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Pence Stop in Ecuador to Talk Trade, Venezuela Crisis


U.S. Vice President Mike Pence, left, and Ecuador's President Lenin Moreno exchange looks during the delivery of a final statement at the government palace in Quito, Ecuador, June 28, 2018.

U.S. Vice President Mike Pence on Thursday turned the focus of his Latin America trip to Ecuador, a country emerging from 10 years of leftist rule with a newfound interest in patching up relations with the United States.

Winning back trade privileges that Ecuador's former president, Rafael Correa, rejected were expected to be a central part of the talks for current President Lenin Moreno. Pence, meanwhile, is looking to court Ecuador's support in pressuring Venezuela's socialist government.

"You deserve credit for reversing years of failed policy ... rooting out corruption," Pence told Moreno on Thursday ahead of their closed-door meeting.

Pence arrived in Quito on Wednesday evening from Manaus, Brazil, where he visited a shelter that houses Venezuelans who have fled their homeland's economic and political turmoil.

Moreno was elected last year with Correa's backing but has since broken with his mentor in adopting a more business- and press-friendly stance that has earned him bipartisan praise in Washington as something of a bridge builder in ideologically polarized Latin America.

Under Moreno, Ecuador has distanced itself from Venezuelan President Nicolas Maduro, for example pulling funding for the Caracas-based Telesur TV network.

But his government nonetheless disappointed Washington by abstaining from a recent vote in the Organization of American States on a resolution that could trigger the country's suspension from that regional group.

The United States has already imposed sanctions on Venezuela, but the Trump administration hopes to persuade more countries in the region to increase pressure on Maduro.

Maduro won a second six-year term in May in an election boycotted by the main opposition parties and widely criticized by the United States and other governments as a sham. The country's crisis has sent more than a million Venezuelans fleeing to Brazil, Colombia and Ecuador.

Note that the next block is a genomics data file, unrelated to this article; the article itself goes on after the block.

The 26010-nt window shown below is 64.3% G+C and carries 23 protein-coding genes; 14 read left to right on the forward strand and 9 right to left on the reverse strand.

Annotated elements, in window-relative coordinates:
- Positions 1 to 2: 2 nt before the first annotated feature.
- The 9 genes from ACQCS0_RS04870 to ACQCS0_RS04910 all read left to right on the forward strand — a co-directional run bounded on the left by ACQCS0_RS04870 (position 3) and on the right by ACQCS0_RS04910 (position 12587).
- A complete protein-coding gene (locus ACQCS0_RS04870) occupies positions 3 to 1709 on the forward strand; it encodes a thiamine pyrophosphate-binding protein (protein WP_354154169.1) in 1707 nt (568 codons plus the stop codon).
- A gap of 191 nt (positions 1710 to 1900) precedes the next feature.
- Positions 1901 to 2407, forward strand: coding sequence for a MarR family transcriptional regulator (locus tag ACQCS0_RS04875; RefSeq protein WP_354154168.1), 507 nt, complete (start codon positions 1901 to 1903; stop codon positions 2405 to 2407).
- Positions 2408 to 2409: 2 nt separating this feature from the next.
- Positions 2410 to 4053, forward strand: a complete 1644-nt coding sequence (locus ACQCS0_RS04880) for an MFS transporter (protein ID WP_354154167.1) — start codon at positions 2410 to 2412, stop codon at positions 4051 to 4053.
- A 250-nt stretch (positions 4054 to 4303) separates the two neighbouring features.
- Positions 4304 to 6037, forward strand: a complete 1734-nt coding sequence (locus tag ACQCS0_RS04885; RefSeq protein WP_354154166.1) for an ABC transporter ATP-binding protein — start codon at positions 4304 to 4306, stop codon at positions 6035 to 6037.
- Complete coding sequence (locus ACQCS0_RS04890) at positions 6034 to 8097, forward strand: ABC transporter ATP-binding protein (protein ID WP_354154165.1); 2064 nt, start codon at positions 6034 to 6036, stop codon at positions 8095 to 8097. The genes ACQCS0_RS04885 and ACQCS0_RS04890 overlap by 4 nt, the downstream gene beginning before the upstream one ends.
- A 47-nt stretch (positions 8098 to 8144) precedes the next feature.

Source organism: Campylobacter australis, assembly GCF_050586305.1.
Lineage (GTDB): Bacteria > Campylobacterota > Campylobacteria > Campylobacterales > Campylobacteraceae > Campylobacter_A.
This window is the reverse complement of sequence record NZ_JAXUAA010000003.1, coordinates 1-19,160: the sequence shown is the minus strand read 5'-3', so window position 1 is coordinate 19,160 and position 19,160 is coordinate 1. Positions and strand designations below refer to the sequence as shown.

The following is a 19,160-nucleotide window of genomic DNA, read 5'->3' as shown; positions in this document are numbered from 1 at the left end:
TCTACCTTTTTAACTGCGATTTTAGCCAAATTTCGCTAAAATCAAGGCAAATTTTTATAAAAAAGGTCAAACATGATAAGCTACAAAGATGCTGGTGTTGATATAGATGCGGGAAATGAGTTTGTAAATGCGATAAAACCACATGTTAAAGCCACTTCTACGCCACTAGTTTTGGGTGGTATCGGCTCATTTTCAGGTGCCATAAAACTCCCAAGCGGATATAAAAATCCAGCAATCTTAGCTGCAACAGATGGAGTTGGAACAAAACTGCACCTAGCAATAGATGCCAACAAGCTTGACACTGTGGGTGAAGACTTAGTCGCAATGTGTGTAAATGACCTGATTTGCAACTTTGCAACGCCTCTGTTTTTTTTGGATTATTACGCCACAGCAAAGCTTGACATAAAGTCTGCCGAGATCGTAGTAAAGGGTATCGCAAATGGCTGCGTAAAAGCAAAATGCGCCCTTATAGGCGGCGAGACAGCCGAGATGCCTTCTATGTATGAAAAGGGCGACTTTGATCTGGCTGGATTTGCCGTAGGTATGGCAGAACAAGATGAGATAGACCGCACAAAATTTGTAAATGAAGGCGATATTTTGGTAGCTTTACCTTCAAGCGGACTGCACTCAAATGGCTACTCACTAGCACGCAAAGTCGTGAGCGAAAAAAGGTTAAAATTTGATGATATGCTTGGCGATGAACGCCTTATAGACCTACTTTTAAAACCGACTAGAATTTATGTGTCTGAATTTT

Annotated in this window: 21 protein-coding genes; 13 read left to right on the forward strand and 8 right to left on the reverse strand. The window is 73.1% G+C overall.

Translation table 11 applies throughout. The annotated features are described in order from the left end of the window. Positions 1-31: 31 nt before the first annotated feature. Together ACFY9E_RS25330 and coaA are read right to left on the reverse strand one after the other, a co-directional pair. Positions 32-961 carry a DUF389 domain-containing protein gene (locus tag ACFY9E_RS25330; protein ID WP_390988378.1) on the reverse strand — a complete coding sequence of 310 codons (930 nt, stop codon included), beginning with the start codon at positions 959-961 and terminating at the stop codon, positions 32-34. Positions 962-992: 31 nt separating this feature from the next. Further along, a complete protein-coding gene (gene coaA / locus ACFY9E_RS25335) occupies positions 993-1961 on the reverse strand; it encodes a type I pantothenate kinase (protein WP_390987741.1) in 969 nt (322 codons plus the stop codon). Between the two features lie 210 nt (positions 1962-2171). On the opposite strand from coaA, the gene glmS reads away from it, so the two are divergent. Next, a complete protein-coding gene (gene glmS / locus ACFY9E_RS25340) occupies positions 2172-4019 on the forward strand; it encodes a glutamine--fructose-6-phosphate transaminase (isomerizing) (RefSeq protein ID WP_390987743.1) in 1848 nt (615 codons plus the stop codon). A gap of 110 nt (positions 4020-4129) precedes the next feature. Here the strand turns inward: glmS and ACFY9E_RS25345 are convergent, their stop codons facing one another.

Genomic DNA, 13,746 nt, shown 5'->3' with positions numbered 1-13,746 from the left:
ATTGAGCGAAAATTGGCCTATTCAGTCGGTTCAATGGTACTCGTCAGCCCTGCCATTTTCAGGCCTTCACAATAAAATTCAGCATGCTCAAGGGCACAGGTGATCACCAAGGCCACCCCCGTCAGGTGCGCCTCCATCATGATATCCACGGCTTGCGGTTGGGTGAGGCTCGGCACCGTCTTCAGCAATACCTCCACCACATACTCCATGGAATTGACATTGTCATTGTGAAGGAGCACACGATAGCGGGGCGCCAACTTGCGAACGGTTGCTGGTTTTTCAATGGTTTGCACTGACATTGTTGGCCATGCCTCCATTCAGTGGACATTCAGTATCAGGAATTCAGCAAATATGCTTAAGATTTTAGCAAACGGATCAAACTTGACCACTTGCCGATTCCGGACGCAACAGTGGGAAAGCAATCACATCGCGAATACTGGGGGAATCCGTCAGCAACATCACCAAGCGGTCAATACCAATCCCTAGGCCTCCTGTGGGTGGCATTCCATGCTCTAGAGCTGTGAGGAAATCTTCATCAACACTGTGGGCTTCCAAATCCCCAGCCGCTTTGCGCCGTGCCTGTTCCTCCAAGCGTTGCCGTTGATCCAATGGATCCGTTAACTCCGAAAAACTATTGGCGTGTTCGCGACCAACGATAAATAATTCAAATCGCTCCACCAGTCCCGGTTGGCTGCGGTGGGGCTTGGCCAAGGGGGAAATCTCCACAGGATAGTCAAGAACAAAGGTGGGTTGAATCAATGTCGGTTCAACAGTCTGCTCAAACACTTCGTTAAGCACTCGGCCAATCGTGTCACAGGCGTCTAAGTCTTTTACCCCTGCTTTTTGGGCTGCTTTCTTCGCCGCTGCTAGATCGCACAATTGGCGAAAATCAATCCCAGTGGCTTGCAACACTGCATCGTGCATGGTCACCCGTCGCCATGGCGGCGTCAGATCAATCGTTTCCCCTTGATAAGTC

Maduro late Wednesday called Pence a "poisonous viper," saying the United States and Europe publicly attack Venezuela's democratic shortfalls, but really seek riches from a country with the world's largest oil reserves.

The road "is not what Mike Pence tells us," Maduro said. "We have defeated you and we are going to defeat you, Mike Pence, wherever you are and wherever you travel."

Pence began his Latin American trip in Brazil, announcing $10 million in aid to assist in the absorption of Venezuelan refugees, bringing the sum of U.S. support to partners in the region since 2017 to nearly $31 million.

Speaking with Moreno, Pence raised the issue of Julian Assange, the WikiLeaks founder who Ecuador has granted asylum while he is wanted by U.S. officials, according to a senior administration official who spoke on condition of anonymity.

Assange is a further sticking point between the two nations, living under asylum inside the Ecuadorean Embassy in London since 2012.

The conversation about Assange was constructive, and the two leaders agreed to keep in closely in touch about the case, the senior administration official said.

Ten U.S. senators from the Democratic Party sent Pence a letter Wednesday urging him to press Moreno on Assange.

Assange and WikiLeaks tried to interfere in the 2016 U.S. presidential election by releasing hacked information, the letter says. It says this year WikiLeaks interfered in the French presidential election and the Catalan independence referendum in Spain.

"It is imperative that you raise U.S. concerns with President Moreno," the letter says. "WikiLeaks continues its efforts to undermine democratic processes globally."

After his talks in Ecuador, Pence is scheduled to fly to Guatemala for a meeting Thursday evening with the leaders of Honduras, El Salvador and Guatemala.

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